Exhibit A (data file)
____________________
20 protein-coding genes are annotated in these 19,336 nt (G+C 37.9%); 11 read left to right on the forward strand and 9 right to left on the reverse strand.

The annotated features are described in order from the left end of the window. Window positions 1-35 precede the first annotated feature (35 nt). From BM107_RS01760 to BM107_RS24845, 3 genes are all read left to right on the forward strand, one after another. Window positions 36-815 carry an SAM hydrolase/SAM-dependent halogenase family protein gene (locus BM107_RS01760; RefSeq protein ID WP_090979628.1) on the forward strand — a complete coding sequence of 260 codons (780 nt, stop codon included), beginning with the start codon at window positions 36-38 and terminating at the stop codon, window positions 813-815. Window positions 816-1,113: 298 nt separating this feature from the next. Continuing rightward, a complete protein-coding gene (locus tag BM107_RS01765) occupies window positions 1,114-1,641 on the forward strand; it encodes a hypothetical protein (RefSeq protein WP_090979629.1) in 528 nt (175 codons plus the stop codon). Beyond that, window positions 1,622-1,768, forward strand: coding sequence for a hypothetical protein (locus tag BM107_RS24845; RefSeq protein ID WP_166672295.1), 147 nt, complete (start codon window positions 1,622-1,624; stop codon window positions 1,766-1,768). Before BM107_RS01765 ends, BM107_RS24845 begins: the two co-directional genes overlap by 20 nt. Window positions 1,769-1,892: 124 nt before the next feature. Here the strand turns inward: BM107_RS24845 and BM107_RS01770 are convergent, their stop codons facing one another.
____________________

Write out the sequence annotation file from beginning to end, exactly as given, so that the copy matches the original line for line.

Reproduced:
20 protein-coding genes are annotated in these 19,336 nt (G+C 37.9%); 11 read left to right on the forward strand and 9 right to left on the reverse strand.

The annotated features are described in order from the left end of the window. Window positions 1-35 precede the first annotated feature (35 nt). From BM107_RS01760 to BM107_RS24845, 3 genes are all read left to right on the forward strand, one after another. Window positions 36-815 carry an SAM hydrolase/SAM-dependent halogenase family protein gene (locus BM107_RS01760; RefSeq protein ID WP_090979628.1) on the forward strand — a complete coding sequence of 260 codons (780 nt, stop codon included), beginning with the start codon at window positions 36-38 and terminating at the stop codon, window positions 813-815. Window positions 816-1,113: 298 nt separating this feature from the next. Continuing rightward, a complete protein-coding gene (locus tag BM107_RS01765) occupies window positions 1,114-1,641 on the forward strand; it encodes a hypothetical protein (RefSeq protein WP_090979629.1) in 528 nt (175 codons plus the stop codon). Beyond that, window positions 1,622-1,768, forward strand: coding sequence for a hypothetical protein (locus tag BM107_RS24845; RefSeq protein ID WP_166672295.1), 147 nt, complete (start codon window positions 1,622-1,624; stop codon window positions 1,766-1,768). Before BM107_RS01765 ends, BM107_RS24845 begins: the two co-directional genes overlap by 20 nt. Window positions 1,769-1,892: 124 nt before the next feature. Here the strand turns inward: BM107_RS24845 and BM107_RS01770 are convergent, their stop codons facing one another.